On the outskirts of Canada’s capital city are kilometres of winding roads where cars are turning corners over and over again. The roads have all the fixings of a modern North American intersection - massive stop signs, pedestrian walkways, bike lanes, high definition cameras and built in sensors along the light poles.
The difference - there are no drivers inside.
The cars run through a sophisticated combination of indoor sensors and programmed software to get the passenger from point A to point B without the passengers having to put their hands on the steering wheel. Scanners at the front of the car search the area around the vehicle thousands of times per second to make sure everything is safe before the cars continues to drive.
This is the scene at the Ottawa L5 CAV Private Test Track. The acre-wide site is playground to some of North America’s first self-driving cars. A wide range of private companies, local government leaders and post-secondary institutions all play a role at the work site to make sure the cars run smoothly. Invest Ottawa, an economic development agency based in the nation’s capital, facilitates the partnership.
Sonya Shorey, Invest Ottawa’s vice president of communications, said the initiative has gotten a lot of interest from partners across Canada and around the world since their opening date in May.
Chris Keefe, North American Vice President of autonomous car company Aurrigo, is driving the company’s expansion to Ottawa. Aurrigo’s cars are already being used in other countries in contained areas, like retirement residences, golf courses and university campuses.
Keefe believes Canada’s unique climate and, in particular, Ottawa’s reputation as Canada’s capital city, is a great opportunity for his company to expand.
Canada has been moving quickly to capitalize on innovation in self-driving cars. The government of Ontario, Canada’s largest province, launched a 10-year pilot program in 2016 that would allow any person that owned a car with an auto-pilot function to test them on public roads — as long as the government finds their car meets a long list of criteria.
Shorey said they have not heard from any level of government about how fully automated vehicles could be regulated on the roads just yet.
Canada’s enthusiasm for the self-driving car industry was recently recognized in a recent report by KPMG, an international consulting firm. Its 2019 Autonomous Vehicles Readiness Index found that Canada was the 12th most prepared country out of 25 for the self-driving car market — but one of the most promising markets in the world because of the country’s government-funded AV pilot programs, Canada’s high-skilled labour market, and groundbreaking research in artificial intelligence.
Academics are divided on how much self-driving cars can reduce emissions. A conflicting study from the US Department of Energy found the cars could either reduce total emissions by 90 per cent — or increase them by 200 percent.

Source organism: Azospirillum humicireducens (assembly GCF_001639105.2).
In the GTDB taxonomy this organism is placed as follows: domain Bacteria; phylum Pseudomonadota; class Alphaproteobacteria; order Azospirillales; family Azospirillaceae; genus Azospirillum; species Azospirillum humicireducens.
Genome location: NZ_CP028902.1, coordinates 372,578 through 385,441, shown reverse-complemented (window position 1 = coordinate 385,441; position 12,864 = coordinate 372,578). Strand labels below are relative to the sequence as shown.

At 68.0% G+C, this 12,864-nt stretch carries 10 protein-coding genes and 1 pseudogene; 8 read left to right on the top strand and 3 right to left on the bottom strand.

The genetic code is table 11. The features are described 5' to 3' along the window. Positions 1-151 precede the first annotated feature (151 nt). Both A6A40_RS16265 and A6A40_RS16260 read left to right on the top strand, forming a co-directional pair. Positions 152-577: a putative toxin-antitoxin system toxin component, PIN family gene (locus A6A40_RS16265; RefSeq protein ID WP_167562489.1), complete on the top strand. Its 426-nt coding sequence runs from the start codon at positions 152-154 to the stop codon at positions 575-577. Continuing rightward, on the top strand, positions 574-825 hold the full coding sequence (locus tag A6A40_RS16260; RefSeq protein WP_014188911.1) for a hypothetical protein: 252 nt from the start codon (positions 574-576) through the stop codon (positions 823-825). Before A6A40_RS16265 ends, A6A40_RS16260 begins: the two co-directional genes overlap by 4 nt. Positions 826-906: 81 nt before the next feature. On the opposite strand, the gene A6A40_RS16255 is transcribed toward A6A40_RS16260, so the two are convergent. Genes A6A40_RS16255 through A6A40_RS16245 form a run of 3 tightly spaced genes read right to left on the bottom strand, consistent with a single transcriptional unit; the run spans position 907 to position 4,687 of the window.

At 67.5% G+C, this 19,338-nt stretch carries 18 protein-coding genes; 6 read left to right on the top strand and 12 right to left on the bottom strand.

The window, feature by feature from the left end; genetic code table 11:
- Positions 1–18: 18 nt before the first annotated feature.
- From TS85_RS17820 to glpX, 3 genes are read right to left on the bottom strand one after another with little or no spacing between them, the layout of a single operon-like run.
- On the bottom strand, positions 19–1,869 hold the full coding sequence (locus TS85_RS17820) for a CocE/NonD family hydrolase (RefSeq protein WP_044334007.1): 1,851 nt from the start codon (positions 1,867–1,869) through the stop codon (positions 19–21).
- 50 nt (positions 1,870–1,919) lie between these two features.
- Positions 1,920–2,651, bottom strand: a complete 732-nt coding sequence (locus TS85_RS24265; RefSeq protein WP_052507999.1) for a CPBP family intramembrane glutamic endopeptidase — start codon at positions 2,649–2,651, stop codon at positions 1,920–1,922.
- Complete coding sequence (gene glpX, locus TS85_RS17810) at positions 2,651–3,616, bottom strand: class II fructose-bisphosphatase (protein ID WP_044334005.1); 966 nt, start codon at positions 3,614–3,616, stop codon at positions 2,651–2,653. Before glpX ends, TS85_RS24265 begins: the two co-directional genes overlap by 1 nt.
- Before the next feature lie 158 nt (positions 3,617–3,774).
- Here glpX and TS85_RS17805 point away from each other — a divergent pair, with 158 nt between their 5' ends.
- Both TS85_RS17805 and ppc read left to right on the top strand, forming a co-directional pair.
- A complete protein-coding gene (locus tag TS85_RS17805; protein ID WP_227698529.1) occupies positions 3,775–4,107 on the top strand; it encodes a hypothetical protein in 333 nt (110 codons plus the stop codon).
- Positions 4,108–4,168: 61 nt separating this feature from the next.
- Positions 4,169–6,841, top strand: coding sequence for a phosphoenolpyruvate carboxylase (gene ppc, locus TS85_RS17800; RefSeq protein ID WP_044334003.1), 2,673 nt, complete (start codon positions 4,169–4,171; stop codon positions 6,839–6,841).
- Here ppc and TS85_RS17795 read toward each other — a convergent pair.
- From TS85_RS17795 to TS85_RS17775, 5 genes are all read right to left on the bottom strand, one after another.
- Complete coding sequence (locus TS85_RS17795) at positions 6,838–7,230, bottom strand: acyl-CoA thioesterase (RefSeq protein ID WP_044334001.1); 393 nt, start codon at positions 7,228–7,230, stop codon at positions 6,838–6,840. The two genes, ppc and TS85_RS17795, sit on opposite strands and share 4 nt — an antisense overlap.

The emissions reduction predictions are extreme because driverless cars are thought to be more efficient on the roads than human drivers, which means fewer people will choose to own cars and choose the rideshare option instead.
Shorey said this uncertainty is part of why the consortium at OttawaL5 exists — so that a wide range of partners from different industries can do the necessary research and testing to measure the potential environmental impacts of these cars.
However, other studies have shown that driverless cars could be compared to rideshare apps like Uber and Lyft.
This is the way that Divyanshu Kamboj, Invest Ottawa’s autonomous vehicles project manager, envisions this technology will be used.
One project for Aurrigo (while still testing their cars) will be to create an Uber-esque app that could summon autonomous vehicles by demand.
Rideshare apps like Uber and Lyft are not always good news for the environment. A study by Toronto’s Ryerson University found that Uber and Lyft claimed 20 million rides a year from public transit in Canada’s largest city. The study did not measure any increase in emissions from this city.
The same problem came up in New York City, leading Mayor Bill de Blasio to declare a temporary limit on the number of rideshare vehicles on the road at any one time.
The OttawaL5 partners are already thinking about climate-resilient solutions to make sure their cars are energy-efficient. Keefe said the end goal for his cars is to recharge them in garage-like facilities using only solar or wind power.
The cars wouldn't need much time either — only five hours to keep their battery running all day long.
Another small ode to climate resilient science is the small black box on every light pole along the road. It sends signals to the automated vehicles so they can determine at what speed they should be traveling.
This, Kamboj continued, will decrease the stopping time of cars at red lights and decrease the energy that the cars expel.
The makers and researchers at the OttawaL5 track are taking their time: there is no fixed timeline for the release of these cars onto Ottawa’s city streets — because they know there’s still a lot of work ahead.
“We know that the cars get better with time,” Kamboj said, as Keefe interjected, “like wine!”